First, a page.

Thank for this biography of Gail Adams. But how does this contribute to the conversation around the question?

      BTW - I did not post the question to find a definitive answer. I posted the question to explore the options...

      Feel free to contribute to the ongoing conversation around the question What is art?

      1. susanlang profile image61
        susanlangposted 6 years ago in reply to this

        The answer is simple, she is a work of art, everyone born is a creation and therefore, a work of art!  Why do you think so many people have been painted ?  Answer: to preserve their beauty as many of us are a masterpiece!  Oh..and your welcome!  smile

        1. 0
          pburgerposted 6 years ago in reply to this

          OIC roll

          Thank you for sharing a thought that reminds me of the Buddhist greeting of hands in a praying gesture; to recognize the God in each person. But, because I am not religious, I will more often look for the art of each person.

          1. susanlang profile image61
            susanlangposted 6 years ago in reply to this

            Another hug might do it...*hug*  smile

            1. 0
              pburgerposted 6 years ago in reply to this

              OIC roll

              Every reply of mine, that you don't like, means I have a problem? How does this work? You pontificate and acquiesce?

              1. 0
                pburgerposted 6 years ago in reply to this

                Amendment - You pontificate and I acquiesce?

  4. theirishobserver. profile image61
    theirishobserver.posted 6 years ago

    art is what ever you want it to be

    1. susanlang profile image61
      susanlangposted 6 years ago in reply to this

      Yes.. so at the moment I wanted it to be what I posted!   smile

    2. 0
      pburgerposted 6 years ago in reply to this

      I'm not sure I understand how your post speaks to the question.

      Your post seems to overlook the the two-way transaction that takes places with art. An artist might consider something artistic but the audience might not. For example, many critics and viewers decried Marcel Duchamp's surrealist works as 'not art'.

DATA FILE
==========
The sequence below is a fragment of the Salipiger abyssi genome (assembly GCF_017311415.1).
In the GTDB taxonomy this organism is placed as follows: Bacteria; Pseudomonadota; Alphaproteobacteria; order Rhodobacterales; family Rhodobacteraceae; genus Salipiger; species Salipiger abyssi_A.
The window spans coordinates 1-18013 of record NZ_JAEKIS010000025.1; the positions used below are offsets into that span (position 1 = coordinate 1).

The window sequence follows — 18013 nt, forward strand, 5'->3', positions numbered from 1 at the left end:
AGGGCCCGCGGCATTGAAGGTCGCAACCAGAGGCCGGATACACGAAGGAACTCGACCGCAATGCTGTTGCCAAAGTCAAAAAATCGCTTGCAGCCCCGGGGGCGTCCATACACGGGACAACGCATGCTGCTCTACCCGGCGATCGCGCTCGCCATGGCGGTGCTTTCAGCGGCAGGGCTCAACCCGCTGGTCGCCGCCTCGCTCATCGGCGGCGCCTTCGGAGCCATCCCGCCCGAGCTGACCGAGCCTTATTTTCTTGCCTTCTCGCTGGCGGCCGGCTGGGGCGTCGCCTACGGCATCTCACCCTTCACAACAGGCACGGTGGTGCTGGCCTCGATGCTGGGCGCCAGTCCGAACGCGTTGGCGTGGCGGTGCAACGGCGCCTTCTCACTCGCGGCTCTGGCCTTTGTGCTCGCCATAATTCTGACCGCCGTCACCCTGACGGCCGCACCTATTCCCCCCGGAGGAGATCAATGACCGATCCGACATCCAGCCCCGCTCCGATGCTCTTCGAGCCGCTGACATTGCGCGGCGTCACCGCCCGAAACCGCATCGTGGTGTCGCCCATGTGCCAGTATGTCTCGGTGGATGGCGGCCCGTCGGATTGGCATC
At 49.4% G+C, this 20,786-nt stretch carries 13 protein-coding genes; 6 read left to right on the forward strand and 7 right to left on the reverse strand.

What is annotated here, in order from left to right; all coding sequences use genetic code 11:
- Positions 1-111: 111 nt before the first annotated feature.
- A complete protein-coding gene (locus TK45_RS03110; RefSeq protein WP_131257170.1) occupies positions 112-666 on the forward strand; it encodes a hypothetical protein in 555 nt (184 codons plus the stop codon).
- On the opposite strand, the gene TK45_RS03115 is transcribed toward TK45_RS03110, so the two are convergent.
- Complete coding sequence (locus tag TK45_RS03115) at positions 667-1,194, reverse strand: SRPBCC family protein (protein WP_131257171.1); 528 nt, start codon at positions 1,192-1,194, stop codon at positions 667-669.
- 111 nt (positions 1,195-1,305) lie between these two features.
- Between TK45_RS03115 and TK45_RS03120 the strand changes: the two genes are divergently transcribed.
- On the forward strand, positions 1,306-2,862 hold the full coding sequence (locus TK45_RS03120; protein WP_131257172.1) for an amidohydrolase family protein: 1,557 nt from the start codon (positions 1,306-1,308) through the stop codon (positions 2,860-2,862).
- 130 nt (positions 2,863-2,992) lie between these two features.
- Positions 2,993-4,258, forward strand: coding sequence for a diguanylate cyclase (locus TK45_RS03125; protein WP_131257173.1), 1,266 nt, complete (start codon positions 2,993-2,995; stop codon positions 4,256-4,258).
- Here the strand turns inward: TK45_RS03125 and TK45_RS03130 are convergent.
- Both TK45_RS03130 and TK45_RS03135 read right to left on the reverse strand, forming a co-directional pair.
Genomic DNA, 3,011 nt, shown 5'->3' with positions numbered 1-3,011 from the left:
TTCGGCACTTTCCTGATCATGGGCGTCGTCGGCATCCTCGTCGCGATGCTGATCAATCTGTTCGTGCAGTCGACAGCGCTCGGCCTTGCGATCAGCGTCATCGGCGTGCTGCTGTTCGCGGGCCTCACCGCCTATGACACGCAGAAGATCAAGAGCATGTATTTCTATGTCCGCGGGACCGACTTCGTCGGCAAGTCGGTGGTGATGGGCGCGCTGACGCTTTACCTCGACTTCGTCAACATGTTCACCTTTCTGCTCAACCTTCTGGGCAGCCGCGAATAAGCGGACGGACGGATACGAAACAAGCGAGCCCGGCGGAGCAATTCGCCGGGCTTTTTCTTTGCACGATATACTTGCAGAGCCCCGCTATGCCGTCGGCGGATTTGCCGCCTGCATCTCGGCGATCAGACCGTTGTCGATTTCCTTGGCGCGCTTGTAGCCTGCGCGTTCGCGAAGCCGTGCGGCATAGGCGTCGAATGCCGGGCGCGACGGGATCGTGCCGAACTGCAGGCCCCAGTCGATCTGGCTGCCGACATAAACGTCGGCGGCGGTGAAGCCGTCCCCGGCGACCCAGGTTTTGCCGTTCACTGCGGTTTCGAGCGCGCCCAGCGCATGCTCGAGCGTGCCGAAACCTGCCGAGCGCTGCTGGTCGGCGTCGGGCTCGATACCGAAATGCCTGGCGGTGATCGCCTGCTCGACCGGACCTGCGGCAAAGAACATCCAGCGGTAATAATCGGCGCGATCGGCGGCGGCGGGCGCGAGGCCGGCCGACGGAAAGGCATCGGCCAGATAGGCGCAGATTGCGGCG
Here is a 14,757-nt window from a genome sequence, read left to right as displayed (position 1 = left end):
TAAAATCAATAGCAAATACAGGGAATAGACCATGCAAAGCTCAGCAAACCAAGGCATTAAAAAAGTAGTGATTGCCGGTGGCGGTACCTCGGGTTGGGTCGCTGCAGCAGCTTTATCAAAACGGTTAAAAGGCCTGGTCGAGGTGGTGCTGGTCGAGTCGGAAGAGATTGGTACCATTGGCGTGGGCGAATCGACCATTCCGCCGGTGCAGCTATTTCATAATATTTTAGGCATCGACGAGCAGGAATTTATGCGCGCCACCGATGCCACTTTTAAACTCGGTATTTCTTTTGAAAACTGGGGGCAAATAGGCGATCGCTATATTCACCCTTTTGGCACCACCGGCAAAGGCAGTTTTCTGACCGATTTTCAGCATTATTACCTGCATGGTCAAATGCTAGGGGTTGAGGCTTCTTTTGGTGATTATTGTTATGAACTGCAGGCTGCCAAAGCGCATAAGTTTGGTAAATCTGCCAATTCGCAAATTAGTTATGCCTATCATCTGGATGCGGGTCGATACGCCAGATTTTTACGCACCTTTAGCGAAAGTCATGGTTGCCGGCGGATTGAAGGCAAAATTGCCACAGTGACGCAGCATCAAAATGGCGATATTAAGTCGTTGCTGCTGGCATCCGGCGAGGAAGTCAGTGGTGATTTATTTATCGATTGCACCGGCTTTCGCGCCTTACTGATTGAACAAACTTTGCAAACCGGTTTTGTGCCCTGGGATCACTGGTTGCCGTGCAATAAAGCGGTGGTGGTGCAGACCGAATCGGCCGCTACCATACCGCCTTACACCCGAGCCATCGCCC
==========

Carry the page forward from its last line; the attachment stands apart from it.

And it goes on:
I look forward to your comments...

      1. Daniel Carter profile image90
        Daniel Carterposted 6 years ago in reply to this

        That's a subjective, elitist judgment, not an accurate assessment. I disagree that it's not art. A child's scrawl is art to his mother. We have seen such things framed on walls and magnetized to refrigerators. Aesthetics are a completely subjective and judgmental assessment based on like and dislike. Art can still be art despite being disliked. We've witnessed and experienced that over and over.

        1. 0
          pburgerposted 6 years ago in reply to this

          Hi Daniel

          Thank you for the post. However, I think I did not make myself clear to your understanding.

          My example of - many critics and viewers decried Marcel Duchamp's surrealist works as 'not art' - was meant to make the very point you made. That is, 'Art can still be art despite being disliked.'

          Hence, my question 'What is art?' is not an attempt to construct some universal truth, rather, the question is asking want do you think is art? Another way to put my question would - why do you call something art?

          On another tack,  you make the observation that 'A child's scrawl is art to his mother'. No doubt that is true. And that attests to 'the two-way transaction that takes places with art'. So can I ask you to think further than 'Aesthetics are a completely subjective and judgmental assessment based on like and dislike'?

          For example, would you expect the result effect from a scientific paper that you receive from a picture that you consider artistic? And why?

          Or, why is one picture considered artistic, for example, a landscape. But, that same scene might also be photographed by a surveyor, in which case - would we call it art? Why?

      2. susanlang profile image61
        susanlangposted 6 years ago in reply to this

        pburger, I already answered your question up above. So please scroll up and read it.  Thanks and your welcome!  smile  wink

        1. 0
          pburgerposted 6 years ago in reply to this